of the U.S Treasury. Hence China acquired large obligations of U.S dollar denominated
debt which has kept on growing with time. Currently in 2015, China holds more than
$3.1 trillion in foreign exchange reserves of which $1.2 trillion are held in U.S
government obligations. The U.S has urged China to increase the value of Yuan to
reduce the trade deficit it has with China thus slowing down the dollar denominated
debt it holds with the U.S. China on the other hand, is using the devaluation tool as a
leash to hold the U.S from raising interest rates in the near future which would cause
huge capital outflows from the slowing Chinese market.
The perceived threat of China holding such large US dollar denominated debt
can be seen with the help of an example. Lets consider we are still under the Bretton
Woods system. If China felt it wanted to redeem some of its US debt, say in 2008, then
$100 billion of redemption at $1000 per ounce would have equalled 2840 metric tonnes
of Gold. That would have been about 35% of the total Gold reserves held by the U.S.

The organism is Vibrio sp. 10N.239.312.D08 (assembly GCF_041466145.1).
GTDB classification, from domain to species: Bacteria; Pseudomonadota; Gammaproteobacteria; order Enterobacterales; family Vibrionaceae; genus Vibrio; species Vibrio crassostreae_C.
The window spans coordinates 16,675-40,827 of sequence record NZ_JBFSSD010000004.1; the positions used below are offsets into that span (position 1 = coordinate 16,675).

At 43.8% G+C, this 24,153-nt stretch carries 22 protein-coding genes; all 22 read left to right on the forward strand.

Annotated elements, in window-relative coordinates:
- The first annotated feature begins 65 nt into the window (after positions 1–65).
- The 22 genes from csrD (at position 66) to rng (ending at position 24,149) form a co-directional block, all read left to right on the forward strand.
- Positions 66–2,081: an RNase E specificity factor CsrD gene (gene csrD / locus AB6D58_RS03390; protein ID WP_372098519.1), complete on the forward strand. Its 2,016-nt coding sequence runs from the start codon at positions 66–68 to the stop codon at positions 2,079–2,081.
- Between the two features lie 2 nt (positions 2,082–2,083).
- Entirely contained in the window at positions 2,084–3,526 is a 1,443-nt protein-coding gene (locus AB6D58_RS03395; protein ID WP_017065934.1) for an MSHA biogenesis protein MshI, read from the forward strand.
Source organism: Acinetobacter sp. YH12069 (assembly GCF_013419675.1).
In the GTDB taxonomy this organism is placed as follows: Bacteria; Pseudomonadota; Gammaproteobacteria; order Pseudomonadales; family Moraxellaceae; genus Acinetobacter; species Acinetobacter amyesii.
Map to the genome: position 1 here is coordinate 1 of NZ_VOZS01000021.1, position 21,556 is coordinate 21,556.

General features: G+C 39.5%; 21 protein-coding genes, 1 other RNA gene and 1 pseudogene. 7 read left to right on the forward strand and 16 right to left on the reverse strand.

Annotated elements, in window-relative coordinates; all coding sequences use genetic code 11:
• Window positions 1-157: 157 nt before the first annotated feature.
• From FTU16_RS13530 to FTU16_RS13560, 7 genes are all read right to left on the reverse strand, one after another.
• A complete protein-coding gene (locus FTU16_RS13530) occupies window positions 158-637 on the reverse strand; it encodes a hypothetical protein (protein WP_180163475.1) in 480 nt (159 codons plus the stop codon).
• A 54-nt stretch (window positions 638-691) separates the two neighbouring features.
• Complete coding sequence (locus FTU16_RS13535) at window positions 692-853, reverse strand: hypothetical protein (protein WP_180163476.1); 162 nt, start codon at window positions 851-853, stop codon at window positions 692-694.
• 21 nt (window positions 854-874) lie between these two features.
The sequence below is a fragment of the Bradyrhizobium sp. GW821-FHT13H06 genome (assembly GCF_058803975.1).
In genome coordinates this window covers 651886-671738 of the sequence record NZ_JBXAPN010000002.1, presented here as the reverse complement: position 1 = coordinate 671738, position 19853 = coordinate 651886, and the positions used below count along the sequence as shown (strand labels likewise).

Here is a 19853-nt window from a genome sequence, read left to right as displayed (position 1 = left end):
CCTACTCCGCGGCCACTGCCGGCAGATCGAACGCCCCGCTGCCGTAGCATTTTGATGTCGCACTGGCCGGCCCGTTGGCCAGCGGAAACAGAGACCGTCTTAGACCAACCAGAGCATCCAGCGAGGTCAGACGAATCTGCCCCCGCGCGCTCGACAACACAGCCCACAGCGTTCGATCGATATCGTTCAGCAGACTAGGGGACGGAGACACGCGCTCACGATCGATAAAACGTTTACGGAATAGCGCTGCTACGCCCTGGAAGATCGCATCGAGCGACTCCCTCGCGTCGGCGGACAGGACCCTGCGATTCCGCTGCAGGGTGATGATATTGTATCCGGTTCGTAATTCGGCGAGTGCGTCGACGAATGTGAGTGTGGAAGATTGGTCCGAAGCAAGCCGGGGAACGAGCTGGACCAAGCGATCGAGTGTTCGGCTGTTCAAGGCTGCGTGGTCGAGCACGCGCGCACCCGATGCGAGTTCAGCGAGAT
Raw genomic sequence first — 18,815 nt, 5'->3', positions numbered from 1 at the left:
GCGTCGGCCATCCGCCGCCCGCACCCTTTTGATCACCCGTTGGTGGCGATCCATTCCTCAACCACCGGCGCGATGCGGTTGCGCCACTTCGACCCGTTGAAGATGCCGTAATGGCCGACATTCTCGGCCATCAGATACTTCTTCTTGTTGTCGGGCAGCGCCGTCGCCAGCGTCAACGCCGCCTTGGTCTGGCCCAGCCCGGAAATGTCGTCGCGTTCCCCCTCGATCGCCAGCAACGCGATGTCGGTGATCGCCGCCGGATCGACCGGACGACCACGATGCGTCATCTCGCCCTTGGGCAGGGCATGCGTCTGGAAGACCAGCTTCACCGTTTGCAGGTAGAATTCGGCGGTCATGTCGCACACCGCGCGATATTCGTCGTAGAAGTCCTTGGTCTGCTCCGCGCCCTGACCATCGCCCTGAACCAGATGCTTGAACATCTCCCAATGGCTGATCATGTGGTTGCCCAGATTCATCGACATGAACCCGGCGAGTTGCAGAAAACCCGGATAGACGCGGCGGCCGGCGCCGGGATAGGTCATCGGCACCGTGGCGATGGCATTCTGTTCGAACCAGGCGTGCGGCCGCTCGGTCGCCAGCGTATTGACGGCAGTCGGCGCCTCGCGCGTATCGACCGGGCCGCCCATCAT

A full redemption of US government treasuries would have thus completely wiped off
all the Gold reserves from the US and left China with about 9000 metric tonnes of Gold.
The Idea of the Gold standard at that time was to force nations to get their finances in
order before they run out of Gold. It proved to be a warning signal. However, with such
a system not in place currently, the American people are unaware of the deteriorating
conditions existing in their economy right now.
b) Impact on the European Union:
The strong exchange rate since last year has been a drag on Chinese exports to the EU.
Exports to the European Union have fallen by almost 12% from July 2014 to July 2015.
By devaluing the Yuan, China expects value of its exports to the EU to rise. However,
this could prove detrimental to countries like Greece, Spain, Portugal, Italy and other
peripheral countries which are already battling a slowing economy, lower wages and
dwindling profits. By devaluing Yuan, China would export their deflation to such
countries adding to the woes of an existing deflationary European environment.
Countries like Greece which have started to implement austerity measures and are
already facing low wages, unemployment and low consumer demand would simply be